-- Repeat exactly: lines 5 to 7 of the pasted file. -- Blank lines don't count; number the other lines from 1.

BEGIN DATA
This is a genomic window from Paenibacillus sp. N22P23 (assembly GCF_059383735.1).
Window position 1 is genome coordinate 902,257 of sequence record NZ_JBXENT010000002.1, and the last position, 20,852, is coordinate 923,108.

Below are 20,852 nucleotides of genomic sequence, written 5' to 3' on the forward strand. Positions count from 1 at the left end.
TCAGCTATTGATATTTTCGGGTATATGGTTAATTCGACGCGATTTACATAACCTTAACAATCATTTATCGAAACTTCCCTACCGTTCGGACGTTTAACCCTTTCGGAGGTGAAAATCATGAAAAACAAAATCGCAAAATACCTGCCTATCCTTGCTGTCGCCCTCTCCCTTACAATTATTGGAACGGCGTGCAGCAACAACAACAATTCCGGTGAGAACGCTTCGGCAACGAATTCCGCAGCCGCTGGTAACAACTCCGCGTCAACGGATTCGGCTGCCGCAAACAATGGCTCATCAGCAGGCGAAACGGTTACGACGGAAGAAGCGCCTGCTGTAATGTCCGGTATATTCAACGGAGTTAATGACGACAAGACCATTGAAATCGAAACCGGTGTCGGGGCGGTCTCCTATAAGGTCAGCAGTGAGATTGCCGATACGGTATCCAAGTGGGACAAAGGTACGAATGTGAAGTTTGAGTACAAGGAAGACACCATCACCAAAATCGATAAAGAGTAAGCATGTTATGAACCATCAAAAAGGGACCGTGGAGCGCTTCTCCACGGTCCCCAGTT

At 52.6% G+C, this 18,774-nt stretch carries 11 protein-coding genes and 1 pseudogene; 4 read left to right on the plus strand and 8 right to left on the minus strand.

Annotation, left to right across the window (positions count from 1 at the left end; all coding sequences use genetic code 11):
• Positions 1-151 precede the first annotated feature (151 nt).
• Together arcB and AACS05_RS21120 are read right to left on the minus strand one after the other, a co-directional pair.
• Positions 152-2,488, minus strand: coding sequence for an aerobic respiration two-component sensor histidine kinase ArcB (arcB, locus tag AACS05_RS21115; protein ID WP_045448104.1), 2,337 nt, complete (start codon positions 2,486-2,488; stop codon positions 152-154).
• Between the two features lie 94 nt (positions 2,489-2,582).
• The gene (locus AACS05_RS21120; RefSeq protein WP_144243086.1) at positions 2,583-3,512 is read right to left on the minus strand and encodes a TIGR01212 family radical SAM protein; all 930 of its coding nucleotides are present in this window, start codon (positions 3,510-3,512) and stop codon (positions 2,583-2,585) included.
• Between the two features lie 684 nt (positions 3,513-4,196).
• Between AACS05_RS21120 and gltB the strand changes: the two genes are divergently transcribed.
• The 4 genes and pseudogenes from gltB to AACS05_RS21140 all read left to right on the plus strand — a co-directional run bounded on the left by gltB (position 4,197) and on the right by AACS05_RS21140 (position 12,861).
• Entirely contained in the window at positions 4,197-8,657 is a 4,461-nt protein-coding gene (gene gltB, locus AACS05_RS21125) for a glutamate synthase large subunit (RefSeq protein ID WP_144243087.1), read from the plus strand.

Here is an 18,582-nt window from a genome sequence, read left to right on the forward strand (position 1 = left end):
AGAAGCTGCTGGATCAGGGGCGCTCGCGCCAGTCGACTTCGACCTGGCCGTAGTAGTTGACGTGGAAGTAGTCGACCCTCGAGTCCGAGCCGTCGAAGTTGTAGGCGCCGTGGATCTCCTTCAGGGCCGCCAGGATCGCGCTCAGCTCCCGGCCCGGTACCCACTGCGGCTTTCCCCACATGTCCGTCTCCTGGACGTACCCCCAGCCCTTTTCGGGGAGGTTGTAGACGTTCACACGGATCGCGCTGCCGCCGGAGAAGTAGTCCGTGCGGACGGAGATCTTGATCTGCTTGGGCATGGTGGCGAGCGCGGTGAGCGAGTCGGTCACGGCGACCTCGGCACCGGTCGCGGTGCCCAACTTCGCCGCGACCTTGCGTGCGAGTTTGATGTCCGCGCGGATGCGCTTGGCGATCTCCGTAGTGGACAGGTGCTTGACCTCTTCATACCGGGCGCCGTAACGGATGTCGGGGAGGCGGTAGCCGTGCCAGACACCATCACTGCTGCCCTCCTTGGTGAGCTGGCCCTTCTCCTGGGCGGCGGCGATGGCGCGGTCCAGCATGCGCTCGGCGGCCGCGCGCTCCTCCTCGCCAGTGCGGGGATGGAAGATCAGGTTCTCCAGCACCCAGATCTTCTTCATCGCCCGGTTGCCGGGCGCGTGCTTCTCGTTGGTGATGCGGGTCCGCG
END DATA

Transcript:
At 52.6% G+C, this 18,774-nt stretch carries 11 protein-coding genes and 1 pseudogene; 4 read left to right on the plus strand and 8 right to left on the minus strand.

Annotation, left to right across the window (positions count from 1 at the left end; all coding sequences use genetic code 11):
• Positions 1-151 precede the first annotated feature (151 nt).